Breaking The Rules
Empire Australasia|December 2019
You Do Not Talk About Fight Club? Try Telling David Fincher That. Twenty Years After The Film Smashed S Into Cinemas, The Director Shares Tales And Unseen Photos From His Archives
NEV PIERCE

David Fincher didn’t think Fight Club was violent enough. At least, not until he started showing it to people. “They were alternately horrified and titillated,” he tells Empire. “Depending on which side of the hallway you stopped after the screening, you were either getting, ‘I was really not expecting this and I was taken with it,’ or, ‘Oh my God, what have you done?’”

A lot of critics took the latter view. The gleefully acerbic story of an office drone (Edward Norton’s Narrator) inspired by Arctic-cool anarchist Tyler Durden (Brad Pitt) to feel through fighting, it smacked eminent noses out of joint. Legendary US critic Roger Ebert called it “the most frankly and cheerfully fascist big-star movie since Death Wish”. The Evening Standard’s Alexander Walker labelled it as “anti-capitalist, anti-society, and, indeed, anti-God”. It went down like death at the 1999 Venice Film Festival. Taking their cue from the poor notices, audiences stayed home.

And yet… word spread.

The film became like a secret to be shared — perhaps because it told us not to talk about it, perhaps because it simmered with premillennial tension, perhaps because, beating up others and himself and grinning out sly, nihilistic aphorisms, Brad Pitt just looked really fucking cool. And it still distils the zeitgeist today. “I don’t know why we’re still talking about it,” admits Fincher. “If Chuck [Palahniuk, who wrote the novel] had been angry and not questioning, if he had a thesis that he was ready to expound upon about how unfair shit is, had he truly been the proto-fascist that people misinterpret — the guy who coined the term ‘snowflake’ — I don’t know that we would still be talking about it.” And yet, here we are, in Fincher’s Hollywood office, looking through his archive of Fight Club photographs and artwork, breaking the first two rules once again. A blown-up version of Walker’s damning review hangs on the wall — a reminder of how a consumerist satire and critique of toxic masculinity was taken, by some, as a celebration of it. And, well, a reminder that Fincher quite enjoys provoking people. “I remember fondly going to work to make something we knew people were gonna take issue with,” he says, with smile. “It was a fun act of sedition…”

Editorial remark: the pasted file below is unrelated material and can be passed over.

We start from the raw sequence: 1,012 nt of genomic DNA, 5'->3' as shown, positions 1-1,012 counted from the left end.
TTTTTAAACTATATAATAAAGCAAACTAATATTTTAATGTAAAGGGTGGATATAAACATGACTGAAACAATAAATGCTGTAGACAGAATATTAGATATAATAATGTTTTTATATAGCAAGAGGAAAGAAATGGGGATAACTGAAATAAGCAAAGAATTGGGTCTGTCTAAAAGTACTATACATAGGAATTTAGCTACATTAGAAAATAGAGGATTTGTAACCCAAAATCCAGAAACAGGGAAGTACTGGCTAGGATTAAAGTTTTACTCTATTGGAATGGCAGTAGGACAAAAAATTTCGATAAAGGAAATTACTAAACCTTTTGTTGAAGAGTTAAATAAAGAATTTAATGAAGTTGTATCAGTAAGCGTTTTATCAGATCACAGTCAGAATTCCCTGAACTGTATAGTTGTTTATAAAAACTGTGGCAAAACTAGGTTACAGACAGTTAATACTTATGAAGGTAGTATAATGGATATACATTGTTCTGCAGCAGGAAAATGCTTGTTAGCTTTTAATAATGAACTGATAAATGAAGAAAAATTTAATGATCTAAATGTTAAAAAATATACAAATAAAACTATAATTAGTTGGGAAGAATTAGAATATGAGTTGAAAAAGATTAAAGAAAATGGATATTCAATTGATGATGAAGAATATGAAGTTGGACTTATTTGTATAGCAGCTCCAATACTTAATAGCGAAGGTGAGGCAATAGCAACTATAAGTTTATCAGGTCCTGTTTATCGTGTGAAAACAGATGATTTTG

BLOOD WORK

“I’m not putting make-up on Norton. That’s somebody else’s department. Blood is my department. If you’re going to show somebody in their post-mauling moment you have to commit to how much blood’s on them. And I normally take the paintbrush for that, because a lot of make-up artists are just too timid. They put a little dot and then they look at you and then they put another dot on and you’re like, ‘No. He should be covered in it.’ It’s not that I enjoy doing that, but I feel like it just moves it along if the director takes responsibility and goes, ‘Hey, here’s how much blood he should have on his face!’ Then you can start shooting.”

TALKING BEDS

“Edward asks a lot of questions. And it’s his right to. And you better be able to answer them. I think there were definitely some moments where I probably would’ve liked to have had the trust then that I have from Edward now. It would’ve helped if I’d had it during the 105 days or so we shot the movie. But — you can see in that sequence of him catching air [after punching himself in the face] — he showed up. He showed up. I remember fondly going to work to make something that we knew people were gonna take issue with. It was kind of a fun act of sedition.”

WACKING OFF

“I had thought about casting Steven Soderbergh as the Narrator because of Schizopolis [the self-reflexive, uncomfortable cult comedy that reinvigorated Soderbergh’s career in 1996)]. Weirdly enough, originally, there was a lot of at-work masturbation that the Narrator did. And then, because that was such a moment in Schizopolis [Soderbergh, playing a listless office worker, ignores a depressed colleague in order to go and masturbate in the office toilet], I was like, ‘If I ask Steven to do this, is he gonna be, “Oh great, I’m the chronic masturbator! Is that what you think?”’ So I didn’t go there.”

ANTI-HERO WORSHIP

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